TOKYO -- Tomorrow's headlines in some of Japan's racier newspapers could well read: "Merger Mania Monday Lifts Old Economy Stocks in Tech Issue Massacre."

A reshuffling in the paper and pulp industry, as well as the much-rumored foreign buyout of one of Japan's auto giants, lifted sentiment at the expense of tech and telecom stocks. Many investors were hesitant to build a lot of new positions since today marks the last day traded securities will be accounted in the books of fiscal 1999, which ends on Friday.


Nikkei 225

index rose 322.95 points, or 1.6%, to 20,281.03, while the


index, which includes all shares listed on the

Tokyo Stock Exchange's

first section, climbed 13.23 to 1653.83. The


small-cap index lost 6.08, or 5.6%, to 103.43, while Nikkei


shares shed 97.73, or 4.3%, to 2184.40.



said it has signed a letter of intent to take a 34% stake in

Mitsubishi Motors

for $1.95 billion, giving the German-U.S. auto giant potential veto power on Mitsubishi's board. The merger would create the world's third largest auto group behind

General Motors

(GM) - Get Report



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. Mitsubishi soared 51 yen, or 12.2%, to 470.

Nippon Paper Industries


Daishowa Paper Manufacturing

decided they would join hands, bringing cheers to investors as Old Japan continues to consolidate and get rid of excess capacity. Nippon Paper climbed 100, or 14.8%, to 774, while Daishowa rose 49, or 9.4%, to 572.


shed 140,000, or 3.4%, to 4.04 million after the

Nihon Keizai Shimbun

said it would take a stake in

Sakura Bank's


Internet banking venture. Sakura fell 10, or 1.4%, to 690.


lost 5500, or 6.3%, to 81,500. The firm, which saw shares drop nearly 13% on Friday after announcing a new issue of shares, reportedly has decided either to delay or drop its offering altogether, due to the poor reception on the market.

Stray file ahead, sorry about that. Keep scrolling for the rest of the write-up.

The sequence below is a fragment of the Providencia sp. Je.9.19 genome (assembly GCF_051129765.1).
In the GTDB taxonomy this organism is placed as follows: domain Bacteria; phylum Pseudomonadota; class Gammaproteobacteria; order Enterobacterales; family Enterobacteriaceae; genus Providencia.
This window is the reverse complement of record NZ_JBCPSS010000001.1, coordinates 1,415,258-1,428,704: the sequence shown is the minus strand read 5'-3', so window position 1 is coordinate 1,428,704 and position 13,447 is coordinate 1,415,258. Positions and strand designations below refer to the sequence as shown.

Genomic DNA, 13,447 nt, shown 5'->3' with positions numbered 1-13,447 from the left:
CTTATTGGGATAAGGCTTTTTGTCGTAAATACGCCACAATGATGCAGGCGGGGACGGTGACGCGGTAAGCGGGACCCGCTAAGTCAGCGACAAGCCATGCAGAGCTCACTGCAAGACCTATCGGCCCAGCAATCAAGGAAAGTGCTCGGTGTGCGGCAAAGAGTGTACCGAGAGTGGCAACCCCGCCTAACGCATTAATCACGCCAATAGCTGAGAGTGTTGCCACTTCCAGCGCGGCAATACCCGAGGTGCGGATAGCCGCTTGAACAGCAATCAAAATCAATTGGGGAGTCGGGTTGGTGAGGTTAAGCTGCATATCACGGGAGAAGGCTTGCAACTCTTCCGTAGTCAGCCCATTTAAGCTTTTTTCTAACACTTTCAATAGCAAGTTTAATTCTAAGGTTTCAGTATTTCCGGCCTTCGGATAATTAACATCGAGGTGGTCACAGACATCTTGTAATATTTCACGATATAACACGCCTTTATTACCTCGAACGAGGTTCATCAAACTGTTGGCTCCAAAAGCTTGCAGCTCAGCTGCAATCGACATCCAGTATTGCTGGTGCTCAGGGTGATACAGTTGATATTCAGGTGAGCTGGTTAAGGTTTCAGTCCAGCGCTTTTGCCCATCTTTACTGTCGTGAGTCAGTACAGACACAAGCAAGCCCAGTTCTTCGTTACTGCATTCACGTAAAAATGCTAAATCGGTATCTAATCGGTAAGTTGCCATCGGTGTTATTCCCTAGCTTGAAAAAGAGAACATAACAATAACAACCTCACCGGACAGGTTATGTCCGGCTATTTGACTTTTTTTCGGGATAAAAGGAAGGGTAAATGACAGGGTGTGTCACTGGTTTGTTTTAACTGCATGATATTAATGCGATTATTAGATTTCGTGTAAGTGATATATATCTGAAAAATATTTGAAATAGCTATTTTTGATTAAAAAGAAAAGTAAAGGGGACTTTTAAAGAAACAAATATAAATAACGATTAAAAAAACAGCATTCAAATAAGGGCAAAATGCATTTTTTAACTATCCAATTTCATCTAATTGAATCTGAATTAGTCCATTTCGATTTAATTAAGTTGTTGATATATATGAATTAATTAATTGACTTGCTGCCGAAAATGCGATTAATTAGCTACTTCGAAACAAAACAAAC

OTC shares continued to see vast selling across the board, with

Trend Micro


shedding 2000, or 10.6%, to 16,900 and

Yahoo! Japan

slipping 7 million, or 5.5%, to 120.4 million.

Traders said they are expecting a very quiet week ahead, as fiscal 1999 finally comes to a close. With approximately 58 trillion yen ($547 billion) worth of 10-year postal deposit savings maturing between April 1 and March 31, 2001, many observers are hoping some of that money will flow into equity mutual funds starting this month. Market action may also heat up after the April 3 release of the

Bank of Japan's

tankan survey of business sentiment, which analysts expect will show a slightly more optimistic attitude on the economy than did the previous survey.

The greenback stood at 106.83 versus the yen in listless trading.

A short-covering spree in March index futures helped a rally in blue-chips and drove Hong Kong's

Hang Seng

index up 508.29, or 2.9%, to 18,292.86.



rose HK$2.50, or 2.7%, to 94.50, while


climbed 1.05, or 7.4%, to 15.30.

With cross-strait tensions easing for the time being, investors in Taiwan were snapping up tech shares as if last week's jitters over relations with China had never happened. The


index shot up 324.93, or 3.4%, to 9801.57.